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Court Settlement to Support Twice Winning Kinship Carer


A court action brought on behalf of two children, aged 4 and 8, has been successfully settled against troubled Rotherham. The action was started in relation to Rotherham’s decision not to provide overnight respite care for them, so as to give their kinship carer, a distant relative, aged 59, a break from caring for them.

In December 2009 Mrs N was asked by Doncaster Council to look after her distant relative Miss P and her child. On the same day Mrs N agreed the social worker transported Miss P and the child to Mrs N in Rotherham. At the time Miss P was pregnant with her second child.

Once the second child was born Rotherham MBC encouraged Mrs N to obtain a residence order for both children. This was obtained in July 2011.

Miss P and the children all have learning disabilities. Miss P is not able to look after herself or the children and requires daily help from Mrs N to complete normal day to day tasks. The children are now aged four and eight years old. They have started school but they are significantly behind their peers. They also have toileting problems which means that Mrs N rarely gets full night’s sleep. Miss P and the children need to be constantly reminded to complete very simple tasks such as getting dressed and washed and the youngest child still needs to be dressed and undressed.

Mrs N was exhausted by her caring role as she had not had a break since the family came to live with her in 2009. She asked social services to help her manage the children but help was not provided.

The case went to a judicial review hearing in January 2015 and Rotherham agreed to settle the case. Forty eight hours respite every 6 weeks has been agreed.

The carer commented:

“I constantly asked the council to provide respite care but they refused to do so. After I turned to Ridley & Hall Solicitors the council did agree to provide respite at the beginning of this year. However, this decision went before a panel meeting where the chair, who had never met me or the children, decided that respite was not needed.”

“I am delighted with this settlement! It may not seem much but to me it’s a lifeline!

“I have always been committed to caring for the children, who both have special needs, and their mother who also needs a lot of support.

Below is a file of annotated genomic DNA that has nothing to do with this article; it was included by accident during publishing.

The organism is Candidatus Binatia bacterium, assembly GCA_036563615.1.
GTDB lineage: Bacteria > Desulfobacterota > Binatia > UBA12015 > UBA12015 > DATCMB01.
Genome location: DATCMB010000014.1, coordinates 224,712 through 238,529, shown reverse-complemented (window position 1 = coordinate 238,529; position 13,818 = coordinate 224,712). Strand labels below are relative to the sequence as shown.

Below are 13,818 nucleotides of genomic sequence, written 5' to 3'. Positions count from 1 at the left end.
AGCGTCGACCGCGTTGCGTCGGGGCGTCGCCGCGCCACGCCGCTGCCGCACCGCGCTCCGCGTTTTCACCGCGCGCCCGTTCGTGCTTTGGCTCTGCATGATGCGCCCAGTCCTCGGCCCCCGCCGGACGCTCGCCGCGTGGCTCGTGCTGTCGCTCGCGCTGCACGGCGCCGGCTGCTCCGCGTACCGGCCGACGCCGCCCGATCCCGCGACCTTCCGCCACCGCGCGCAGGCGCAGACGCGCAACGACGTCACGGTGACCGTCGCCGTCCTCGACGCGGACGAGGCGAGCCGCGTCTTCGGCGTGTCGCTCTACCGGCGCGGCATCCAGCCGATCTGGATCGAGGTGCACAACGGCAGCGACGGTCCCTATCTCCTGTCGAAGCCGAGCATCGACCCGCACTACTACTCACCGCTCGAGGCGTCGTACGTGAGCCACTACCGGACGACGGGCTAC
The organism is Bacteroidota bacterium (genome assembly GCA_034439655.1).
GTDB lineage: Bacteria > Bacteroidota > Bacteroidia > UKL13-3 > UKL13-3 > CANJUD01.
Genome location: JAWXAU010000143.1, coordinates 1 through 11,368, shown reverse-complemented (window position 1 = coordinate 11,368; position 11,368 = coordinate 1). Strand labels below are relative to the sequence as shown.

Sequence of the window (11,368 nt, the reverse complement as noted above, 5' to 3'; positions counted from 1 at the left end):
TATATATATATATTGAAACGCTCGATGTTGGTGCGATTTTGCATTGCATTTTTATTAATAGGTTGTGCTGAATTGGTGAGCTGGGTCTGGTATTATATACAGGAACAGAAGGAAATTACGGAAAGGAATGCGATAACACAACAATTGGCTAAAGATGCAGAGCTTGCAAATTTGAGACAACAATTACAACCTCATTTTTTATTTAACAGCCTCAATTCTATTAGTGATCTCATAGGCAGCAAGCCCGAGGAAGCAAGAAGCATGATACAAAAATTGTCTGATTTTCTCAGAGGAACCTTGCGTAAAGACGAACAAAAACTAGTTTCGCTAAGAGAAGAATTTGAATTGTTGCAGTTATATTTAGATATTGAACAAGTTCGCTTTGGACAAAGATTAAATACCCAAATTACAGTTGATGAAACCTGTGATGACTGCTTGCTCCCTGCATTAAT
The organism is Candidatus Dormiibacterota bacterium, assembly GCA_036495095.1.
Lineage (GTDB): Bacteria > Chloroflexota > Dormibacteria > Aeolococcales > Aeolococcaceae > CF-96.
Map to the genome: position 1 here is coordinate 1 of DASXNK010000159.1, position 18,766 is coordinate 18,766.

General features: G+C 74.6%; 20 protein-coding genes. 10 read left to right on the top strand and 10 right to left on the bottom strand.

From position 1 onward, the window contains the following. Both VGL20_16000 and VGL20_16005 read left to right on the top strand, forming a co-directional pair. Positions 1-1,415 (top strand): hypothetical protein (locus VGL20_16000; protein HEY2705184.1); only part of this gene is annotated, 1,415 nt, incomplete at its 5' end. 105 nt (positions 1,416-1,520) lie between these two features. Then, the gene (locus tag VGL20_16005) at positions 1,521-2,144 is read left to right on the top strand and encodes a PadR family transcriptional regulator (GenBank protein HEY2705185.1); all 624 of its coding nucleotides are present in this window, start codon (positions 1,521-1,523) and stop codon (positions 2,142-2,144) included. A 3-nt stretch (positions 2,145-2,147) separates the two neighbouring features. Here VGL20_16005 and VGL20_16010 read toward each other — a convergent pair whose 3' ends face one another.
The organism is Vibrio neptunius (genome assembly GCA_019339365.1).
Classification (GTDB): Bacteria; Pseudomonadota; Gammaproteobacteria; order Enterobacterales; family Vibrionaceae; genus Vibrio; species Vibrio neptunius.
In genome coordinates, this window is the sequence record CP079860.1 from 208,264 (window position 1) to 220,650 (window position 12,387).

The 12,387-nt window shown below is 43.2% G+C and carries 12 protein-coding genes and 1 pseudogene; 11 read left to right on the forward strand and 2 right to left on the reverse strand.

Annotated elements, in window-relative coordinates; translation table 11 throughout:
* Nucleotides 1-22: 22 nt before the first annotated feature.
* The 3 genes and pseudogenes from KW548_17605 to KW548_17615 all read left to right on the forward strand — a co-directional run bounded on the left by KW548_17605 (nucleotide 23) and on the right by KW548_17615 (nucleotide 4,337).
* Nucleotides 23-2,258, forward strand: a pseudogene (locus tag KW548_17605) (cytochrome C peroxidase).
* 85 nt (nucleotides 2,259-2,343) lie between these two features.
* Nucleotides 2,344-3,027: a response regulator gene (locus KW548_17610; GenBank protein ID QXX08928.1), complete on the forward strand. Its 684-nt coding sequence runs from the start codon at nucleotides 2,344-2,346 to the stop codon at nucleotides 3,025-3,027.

“This caring role is demanding and I often become very tired. I really need regular respite care so that I can have a break and recharge my batteries. This will mean that I am able to continue to do the caring role.

“Rotherham said that I was providing the children with a good standard of care and managing the demands of their additional needs. They also considered that overnight respite was not needed because the children attend school full-time and an after-school club. The after-school club was only one day per week until 6pm. It was suggested that I used residence order allowance payments to pay for child minding services if I wanted more of a break.

“This is my second major battle against Rotherham. In 2014 I had already fought a court battle against Rotherham to get residence order allowance for the children and Ridley & Hall managed to secure these payments for us. The allowances help to cover the basic costs of caring for the children but there was no way that they would stretch to cover child minding fees.

“After I instructed Ridley & Hall Solicitors, the council eventually agreed to pay me a residence order allowance for the children. I received £33,000 as a backdated allowance and an ongoing weekly allowance in order to contribute to the cost of looking after the children.

Tracey Ling of Ridley & Hall commented:

“This is a great result for the children and their battling carer. This will really help the placement of the children with their carer long term and prevent it from breaking down. We began corresponding with Rotherham on this issue but they refused to listen.

“It is appalling that it has taken Rotherham so long to settle the matter, choosing to take it right up to judicial review proceedings before settling. This is particularly so taking into account the current restraints on the public purse the additional legal costs that will have been incurred.”

“Family and friends carers who have taken on the responsibility of caring for children at the request of the local authority are saving the council huge sums of money. They should not have to go to court to get what the law says they are entitled to.“

Tracey-Ling

 

 

 

For any legal advice regarding care or residence orders, please contact Ridley & Hall on 01484 538421 and ask to speak to a member or our Community Care team.

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